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How many people here have used their eyes all of their lives?

Most all of us, I would assume.

And how many people here have noticed something happening that scares the holy crap out of them?

Perhaps its simply age related, but I've noticed that my eyes are not responding "properly"... most of the time lately.

Things in general are slowly becoming, cloudy, is the only way I can describe it. As my eyesight becomes worse as I get older, that I understand, as I have worn glasses all of my life.

But cloudy?

How many people here have developed this type of thing?

Is this common for aging eyes?

Might it be - what exactly?

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It's very common, often just cataracts, and usually very treatable, and you should pop in to an optician on Monday and let them have a look..

 

Cataracts are a clouding of the lense, and they creep up on you. It takes about twenty minutes under local anasthetic to wash out the old lense, and put in a brand spanking new one that fits the eye perfectly. The next day you'll be seeing the world for the first time. They even have lenses that hook in to the muscles of the iris so they can focus normally.

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Have you tried working or just sitting around without glasses to build up eye strength?  Or a 5-6 mile drive without the spectacles.  Don't squint or strain, just try it for awhile then see the difference when you use your glasses again.  I've found carrots start working for a few hours on about the 3rd day after eating.  The Taurine in Red Bull can make a difference too, but you must be careful with that stuff- don't drink to much.

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I had a friend once who at 93, told me that he wanted only ten more good years.

Of course, he told me this shortly before he went on to the other side...

I often wonder at the mechanics of age, on the body... how do we deal with it?

Does one continue on with the 'making' aspect of life?

Until when? And what exactly, if anything, makes you stop?

Since I've always been fairly active in the field(s), a visual artist, and a woodworker... well, my idea is NOT to quit the close up things that I must do, to continue on with these things - even if it's just to satisfy myself.

Stupid questions I know, but only now am I realizing some things that I have simply taken for granted all of my life might simply have been "gifts", given to me for a limited time...

Gack! (< an internet sound effect -)

Or should I say, perhaps, "guffaw"... but it's not all that funny.

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See a professional.

 

I would not monkey around with hocus pocus, given your medical history.

Damn! I knew that this was the correct answer...

I just dislike doing anything that incorporates medical intervention... I've had just a bit too much happen in my life, and since my stroke, three years ago - things have been fairly quiet.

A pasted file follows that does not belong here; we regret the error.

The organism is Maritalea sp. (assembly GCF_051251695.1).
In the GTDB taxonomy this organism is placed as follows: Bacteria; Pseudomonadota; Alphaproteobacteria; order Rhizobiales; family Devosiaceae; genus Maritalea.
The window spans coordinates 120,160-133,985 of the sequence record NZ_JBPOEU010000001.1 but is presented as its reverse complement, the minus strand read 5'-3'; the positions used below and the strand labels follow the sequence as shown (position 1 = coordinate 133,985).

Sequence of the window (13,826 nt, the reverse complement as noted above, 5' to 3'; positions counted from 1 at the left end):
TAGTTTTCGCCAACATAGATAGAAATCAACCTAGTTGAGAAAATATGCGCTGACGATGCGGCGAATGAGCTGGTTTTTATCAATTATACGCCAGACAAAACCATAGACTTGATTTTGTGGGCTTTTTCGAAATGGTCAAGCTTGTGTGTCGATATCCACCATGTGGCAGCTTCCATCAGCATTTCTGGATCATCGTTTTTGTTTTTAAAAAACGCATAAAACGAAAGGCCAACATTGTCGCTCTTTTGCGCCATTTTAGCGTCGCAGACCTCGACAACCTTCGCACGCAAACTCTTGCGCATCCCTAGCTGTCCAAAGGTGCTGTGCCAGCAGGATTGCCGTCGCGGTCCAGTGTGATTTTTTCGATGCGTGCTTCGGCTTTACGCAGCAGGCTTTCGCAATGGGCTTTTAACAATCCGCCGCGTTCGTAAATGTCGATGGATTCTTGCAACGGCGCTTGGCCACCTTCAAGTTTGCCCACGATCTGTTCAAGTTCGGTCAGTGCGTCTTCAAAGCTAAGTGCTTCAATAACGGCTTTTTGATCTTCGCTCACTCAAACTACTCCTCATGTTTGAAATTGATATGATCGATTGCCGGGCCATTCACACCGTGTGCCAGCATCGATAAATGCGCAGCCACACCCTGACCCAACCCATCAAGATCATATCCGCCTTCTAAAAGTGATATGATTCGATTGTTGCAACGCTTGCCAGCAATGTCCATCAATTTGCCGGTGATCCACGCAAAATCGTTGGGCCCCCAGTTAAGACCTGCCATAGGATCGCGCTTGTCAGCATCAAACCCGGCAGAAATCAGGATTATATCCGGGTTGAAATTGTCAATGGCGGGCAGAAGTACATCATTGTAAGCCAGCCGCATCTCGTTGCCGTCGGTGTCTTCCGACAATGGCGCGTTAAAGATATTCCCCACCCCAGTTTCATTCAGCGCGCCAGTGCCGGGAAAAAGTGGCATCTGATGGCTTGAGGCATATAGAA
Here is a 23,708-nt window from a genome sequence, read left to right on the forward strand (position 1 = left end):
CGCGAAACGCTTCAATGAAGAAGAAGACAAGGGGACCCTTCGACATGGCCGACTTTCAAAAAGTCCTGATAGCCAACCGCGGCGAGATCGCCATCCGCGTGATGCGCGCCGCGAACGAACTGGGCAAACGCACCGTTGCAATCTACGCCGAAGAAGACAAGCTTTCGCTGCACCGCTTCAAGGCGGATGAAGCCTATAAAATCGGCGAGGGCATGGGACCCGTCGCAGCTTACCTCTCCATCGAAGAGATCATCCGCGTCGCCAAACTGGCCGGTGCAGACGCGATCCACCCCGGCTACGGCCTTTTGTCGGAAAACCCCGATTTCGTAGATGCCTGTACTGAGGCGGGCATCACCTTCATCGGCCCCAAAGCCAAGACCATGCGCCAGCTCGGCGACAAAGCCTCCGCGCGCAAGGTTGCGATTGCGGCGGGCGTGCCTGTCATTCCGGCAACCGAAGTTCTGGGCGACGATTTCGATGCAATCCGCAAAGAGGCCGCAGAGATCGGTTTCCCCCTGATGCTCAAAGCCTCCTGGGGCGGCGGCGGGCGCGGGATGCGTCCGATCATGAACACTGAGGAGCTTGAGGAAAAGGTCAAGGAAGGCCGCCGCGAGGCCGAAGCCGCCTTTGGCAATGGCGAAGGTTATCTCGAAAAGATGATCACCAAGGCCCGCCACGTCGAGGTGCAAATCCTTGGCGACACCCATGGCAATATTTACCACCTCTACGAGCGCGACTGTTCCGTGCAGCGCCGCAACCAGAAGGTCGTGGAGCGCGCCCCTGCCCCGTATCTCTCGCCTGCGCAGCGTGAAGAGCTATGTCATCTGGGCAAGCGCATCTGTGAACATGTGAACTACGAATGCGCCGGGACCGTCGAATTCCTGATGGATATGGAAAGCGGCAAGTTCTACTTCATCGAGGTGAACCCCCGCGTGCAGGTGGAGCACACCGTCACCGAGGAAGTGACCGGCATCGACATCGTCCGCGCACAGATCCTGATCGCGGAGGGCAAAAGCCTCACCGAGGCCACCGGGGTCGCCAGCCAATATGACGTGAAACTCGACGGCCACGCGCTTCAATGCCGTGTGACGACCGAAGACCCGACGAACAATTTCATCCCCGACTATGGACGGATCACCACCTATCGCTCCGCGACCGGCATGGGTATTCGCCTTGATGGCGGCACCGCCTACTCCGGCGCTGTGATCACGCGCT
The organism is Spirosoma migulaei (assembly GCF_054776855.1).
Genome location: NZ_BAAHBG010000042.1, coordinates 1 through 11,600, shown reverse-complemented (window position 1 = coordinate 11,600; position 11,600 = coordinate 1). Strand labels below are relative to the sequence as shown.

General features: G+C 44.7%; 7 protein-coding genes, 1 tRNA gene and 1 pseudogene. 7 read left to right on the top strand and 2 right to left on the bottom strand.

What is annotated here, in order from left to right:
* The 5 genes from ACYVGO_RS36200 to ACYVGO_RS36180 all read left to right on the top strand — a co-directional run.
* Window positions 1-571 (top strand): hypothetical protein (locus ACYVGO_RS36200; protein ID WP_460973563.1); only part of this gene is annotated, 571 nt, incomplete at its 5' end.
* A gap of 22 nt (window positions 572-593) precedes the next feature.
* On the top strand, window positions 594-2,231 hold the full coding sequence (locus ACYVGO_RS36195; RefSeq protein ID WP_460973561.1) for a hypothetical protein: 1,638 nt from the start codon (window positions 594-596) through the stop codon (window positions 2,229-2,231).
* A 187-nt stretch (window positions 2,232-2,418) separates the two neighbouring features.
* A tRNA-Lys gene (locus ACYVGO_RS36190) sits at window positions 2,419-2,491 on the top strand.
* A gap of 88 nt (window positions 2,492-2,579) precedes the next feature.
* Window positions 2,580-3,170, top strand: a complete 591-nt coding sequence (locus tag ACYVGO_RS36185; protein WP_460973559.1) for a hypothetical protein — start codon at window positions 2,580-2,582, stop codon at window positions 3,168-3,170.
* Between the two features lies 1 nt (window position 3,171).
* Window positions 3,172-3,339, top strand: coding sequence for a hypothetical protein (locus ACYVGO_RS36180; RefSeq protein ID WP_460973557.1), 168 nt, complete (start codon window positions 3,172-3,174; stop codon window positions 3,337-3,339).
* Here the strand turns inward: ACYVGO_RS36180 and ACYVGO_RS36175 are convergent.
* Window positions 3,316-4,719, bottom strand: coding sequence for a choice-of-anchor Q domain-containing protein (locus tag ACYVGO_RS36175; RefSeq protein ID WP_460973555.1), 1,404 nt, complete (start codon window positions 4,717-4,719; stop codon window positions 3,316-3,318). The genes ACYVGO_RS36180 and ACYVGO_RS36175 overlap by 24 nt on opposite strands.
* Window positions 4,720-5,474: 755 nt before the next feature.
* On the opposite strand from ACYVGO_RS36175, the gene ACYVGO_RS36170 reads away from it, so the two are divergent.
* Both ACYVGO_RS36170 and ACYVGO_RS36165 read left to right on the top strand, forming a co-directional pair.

Oh well, I cannot do without my eyes.

And my medical history IS fairly extensive... (well, really EXTENSIVE, actually)

Perhaps I'll phone up the kidney doctor that has helped me out of some real jams in the past, and tell him the symptoms and ask his advice about how to begin to treat this "problem"...

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I think early intervention/treatment is the key to anything.  Maybe you can't keep it from happening, but you maybe able to keep it from getting worse.

 

Call a doctor tomorrow and set up an appointment.

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Cataracts also seem to bring about a shift in color perception.   Both my mother and Grandmother were painters.   With each of them, in the 5 years or so leading up to when they got cataract operations, each had a shift in their color palette toward unnaturally vivid and over saturated colors. Then with each, after cataract operations their pallets returned to a more natural color balance.

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Gack! (< an internet sound effect -)

 

And before the internets, Mad Magazine, no?

 

Lots of good suggestions here, Craig, ones that we OFs would do well to heed.  Taking care of our sensory organs, unfortunately, is something we end up valuing only later in life.  Try to tell a recently minted maker and they stare at you, no doubt thinking "What is that OF talking about?!"  

 

On a related note -- and not intending to hijack your thread --, I am becoming more convinced that we do well not to become lax about our use of vision enhancers like the Optivisor.  I found myself keeping the dang thing on beyond the discreet task for which they were truly needed.  I am sure that is not good for maintaining general independence of such things for as long as we can.  And, more immediately, I found I was losing sight (NPI) of the context in which the fine point on which I was working exists.  I could really work on that one area with great delicacy.  But I did so, sometimes, at the expense of keeping in focus the overall flow of the lines which in the end is far more important than making sure the hair on the backside of the gnat has been expertly styled.